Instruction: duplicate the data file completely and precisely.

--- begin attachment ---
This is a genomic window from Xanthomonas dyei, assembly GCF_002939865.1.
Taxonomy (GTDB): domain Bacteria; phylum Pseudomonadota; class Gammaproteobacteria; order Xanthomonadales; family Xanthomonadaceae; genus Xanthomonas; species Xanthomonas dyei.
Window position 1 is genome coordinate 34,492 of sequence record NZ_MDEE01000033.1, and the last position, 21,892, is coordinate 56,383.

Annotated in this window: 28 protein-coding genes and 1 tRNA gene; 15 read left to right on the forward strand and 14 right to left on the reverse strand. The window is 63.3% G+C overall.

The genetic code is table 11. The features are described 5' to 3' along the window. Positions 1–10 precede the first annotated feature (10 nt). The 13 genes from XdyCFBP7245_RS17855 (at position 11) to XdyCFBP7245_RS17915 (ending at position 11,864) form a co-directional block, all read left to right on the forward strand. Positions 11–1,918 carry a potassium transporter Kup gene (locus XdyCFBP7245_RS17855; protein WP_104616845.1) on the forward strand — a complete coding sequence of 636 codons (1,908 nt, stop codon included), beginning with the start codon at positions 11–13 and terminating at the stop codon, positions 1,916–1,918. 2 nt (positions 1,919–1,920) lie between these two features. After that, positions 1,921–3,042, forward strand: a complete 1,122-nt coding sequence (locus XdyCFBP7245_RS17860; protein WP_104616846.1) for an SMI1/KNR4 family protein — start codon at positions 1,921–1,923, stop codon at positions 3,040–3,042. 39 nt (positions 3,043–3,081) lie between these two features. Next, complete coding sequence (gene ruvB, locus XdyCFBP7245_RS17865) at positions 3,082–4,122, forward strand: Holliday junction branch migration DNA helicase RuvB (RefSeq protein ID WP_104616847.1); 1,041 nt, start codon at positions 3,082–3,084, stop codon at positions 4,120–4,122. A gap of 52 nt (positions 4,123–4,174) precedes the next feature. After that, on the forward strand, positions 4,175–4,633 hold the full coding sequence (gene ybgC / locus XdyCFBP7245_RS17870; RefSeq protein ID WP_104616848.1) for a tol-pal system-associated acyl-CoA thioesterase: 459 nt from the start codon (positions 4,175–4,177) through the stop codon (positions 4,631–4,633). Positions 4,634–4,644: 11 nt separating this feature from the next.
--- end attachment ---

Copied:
This is a genomic window from Xanthomonas dyei, assembly GCF_002939865.1.
Taxonomy (GTDB): domain Bacteria; phylum Pseudomonadota; class Gammaproteobacteria; order Xanthomonadales; family Xanthomonadaceae; genus Xanthomonas; species Xanthomonas dyei.
Window position 1 is genome coordinate 34,492 of sequence record NZ_MDEE01000033.1, and the last position, 21,892, is coordinate 56,383.

Annotated in this window: 28 protein-coding genes and 1 tRNA gene; 15 read left to right on the forward strand and 14 right to left on the reverse strand. The window is 63.3% G+C overall.

The genetic code is table 11. The features are described 5' to 3' along the window. Positions 1–10 precede the first annotated feature (10 nt). The 13 genes from XdyCFBP7245_RS17855 (at position 11) to XdyCFBP7245_RS17915 (ending at position 11,864) form a co-directional block, all read left to right on the forward strand. Positions 11–1,918 carry a potassium transporter Kup gene (locus XdyCFBP7245_RS17855; protein WP_104616845.1) on the forward strand — a complete coding sequence of 636 codons (1,908 nt, stop codon included), beginning with the start codon at positions 11–13 and terminating at the stop codon, positions 1,916–1,918. 2 nt (positions 1,919–1,920) lie between these two features. After that, positions 1,921–3,042, forward strand: a complete 1,122-nt coding sequence (locus XdyCFBP7245_RS17860; protein WP_104616846.1) for an SMI1/KNR4 family protein — start codon at positions 1,921–1,923, stop codon at positions 3,040–3,042. 39 nt (positions 3,043–3,081) lie between these two features. Next, complete coding sequence (gene ruvB, locus XdyCFBP7245_RS17865) at positions 3,082–4,122, forward strand: Holliday junction branch migration DNA helicase RuvB (RefSeq protein ID WP_104616847.1); 1,041 nt, start codon at positions 3,082–3,084, stop codon at positions 4,120–4,122. A gap of 52 nt (positions 4,123–4,174) precedes the next feature. After that, on the forward strand, positions 4,175–4,633 hold the full coding sequence (gene ybgC / locus XdyCFBP7245_RS17870; RefSeq protein ID WP_104616848.1) for a tol-pal system-associated acyl-CoA thioesterase: 459 nt from the start codon (positions 4,175–4,177) through the stop codon (positions 4,631–4,633). Positions 4,634–4,644: 11 nt separating this feature from the next.